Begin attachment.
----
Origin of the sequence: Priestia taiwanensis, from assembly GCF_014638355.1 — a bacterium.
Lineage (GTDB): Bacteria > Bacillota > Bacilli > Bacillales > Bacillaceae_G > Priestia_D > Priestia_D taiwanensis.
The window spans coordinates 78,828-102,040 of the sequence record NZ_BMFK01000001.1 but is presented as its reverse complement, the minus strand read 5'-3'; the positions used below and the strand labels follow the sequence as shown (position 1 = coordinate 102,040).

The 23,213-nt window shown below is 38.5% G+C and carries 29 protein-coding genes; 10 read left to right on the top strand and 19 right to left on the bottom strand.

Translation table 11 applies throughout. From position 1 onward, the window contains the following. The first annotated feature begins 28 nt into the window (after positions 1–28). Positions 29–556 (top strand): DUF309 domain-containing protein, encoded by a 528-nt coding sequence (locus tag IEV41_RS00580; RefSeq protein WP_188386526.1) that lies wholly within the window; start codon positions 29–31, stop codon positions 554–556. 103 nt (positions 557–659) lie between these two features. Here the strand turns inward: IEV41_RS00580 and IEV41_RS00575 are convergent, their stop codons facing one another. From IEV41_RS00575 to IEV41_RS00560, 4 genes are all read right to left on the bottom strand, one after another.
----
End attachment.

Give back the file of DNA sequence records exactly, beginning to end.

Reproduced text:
Origin of the sequence: Priestia taiwanensis, from assembly GCF_014638355.1 — a bacterium.
Lineage (GTDB): Bacteria > Bacillota > Bacilli > Bacillales > Bacillaceae_G > Priestia_D > Priestia_D taiwanensis.
The window spans coordinates 78,828-102,040 of the sequence record NZ_BMFK01000001.1 but is presented as its reverse complement, the minus strand read 5'-3'; the positions used below and the strand labels follow the sequence as shown (position 1 = coordinate 102,040).

The 23,213-nt window shown below is 38.5% G+C and carries 29 protein-coding genes; 10 read left to right on the top strand and 19 right to left on the bottom strand.

Translation table 11 applies throughout. From position 1 onward, the window contains the following. The first annotated feature begins 28 nt into the window (after positions 1–28). Positions 29–556 (top strand): DUF309 domain-containing protein, encoded by a 528-nt coding sequence (locus tag IEV41_RS00580; RefSeq protein WP_188386526.1) that lies wholly within the window; start codon positions 29–31, stop codon positions 554–556. 103 nt (positions 557–659) lie between these two features. Here the strand turns inward: IEV41_RS00580 and IEV41_RS00575 are convergent, their stop codons facing one another. From IEV41_RS00575 to IEV41_RS00560, 4 genes are all read right to left on the bottom strand, one after another.